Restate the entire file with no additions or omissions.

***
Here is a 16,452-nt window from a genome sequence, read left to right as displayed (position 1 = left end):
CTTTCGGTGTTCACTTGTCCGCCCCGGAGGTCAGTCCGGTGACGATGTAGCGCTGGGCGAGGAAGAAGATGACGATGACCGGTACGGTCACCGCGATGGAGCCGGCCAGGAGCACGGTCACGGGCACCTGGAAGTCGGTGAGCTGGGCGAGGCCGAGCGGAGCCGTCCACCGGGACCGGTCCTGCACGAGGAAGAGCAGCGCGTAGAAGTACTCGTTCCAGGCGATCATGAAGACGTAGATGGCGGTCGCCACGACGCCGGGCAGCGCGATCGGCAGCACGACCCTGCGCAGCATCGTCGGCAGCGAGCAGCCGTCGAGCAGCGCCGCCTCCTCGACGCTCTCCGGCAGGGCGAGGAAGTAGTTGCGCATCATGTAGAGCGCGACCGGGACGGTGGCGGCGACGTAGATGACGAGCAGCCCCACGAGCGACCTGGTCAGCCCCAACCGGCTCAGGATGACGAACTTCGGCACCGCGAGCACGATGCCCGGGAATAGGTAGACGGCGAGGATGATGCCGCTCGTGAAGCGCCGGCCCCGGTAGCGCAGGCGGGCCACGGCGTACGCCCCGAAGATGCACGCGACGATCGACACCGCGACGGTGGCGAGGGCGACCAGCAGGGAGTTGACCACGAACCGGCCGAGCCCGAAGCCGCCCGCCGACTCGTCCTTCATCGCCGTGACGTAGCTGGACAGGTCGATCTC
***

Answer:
Here is a 16,452-nt window from a genome sequence, read left to right as displayed (position 1 = left end):
CTTTCGGTGTTCACTTGTCCGCCCCGGAGGTCAGTCCGGTGACGATGTAGCGCTGGGCGAGGAAGAAGATGACGATGACCGGTACGGTCACCGCGATGGAGCCGGCCAGGAGCACGGTCACGGGCACCTGGAAGTCGGTGAGCTGGGCGAGGCCGAGCGGAGCCGTCCACCGGGACCGGTCCTGCACGAGGAAGAGCAGCGCGTAGAAGTACTCGTTCCAGGCGATCATGAAGACGTAGATGGCGGTCGCCACGACGCCGGGCAGCGCGATCGGCAGCACGACCCTGCGCAGCATCGTCGGCAGCGAGCAGCCGTCGAGCAGCGCCGCCTCCTCGACGCTCTCCGGCAGGGCGAGGAAGTAGTTGCGCATCATGTAGAGCGCGACCGGGACGGTGGCGGCGACGTAGATGACGAGCAGCCCCACGAGCGACCTGGTCAGCCCCAACCGGCTCAGGATGACGAACTTCGGCACCGCGAGCACGATGCCCGGGAATAGGTAGACGGCGAGGATGATGCCGCTCGTGAAGCGCCGGCCCCGGTAGCGCAGGCGGGCCACGGCGTACGCCCCGAAGATGCACGCGACGATCGACACCGCGACGGTGGCGAGGGCGACCAGCAGGGAGTTGACCACGAACCGGCCGAGCCCGAAGCCGCCCGCCGACTCGTCCTTCATCGCCGTGACGTAGCTGGACAGGTCGATCTC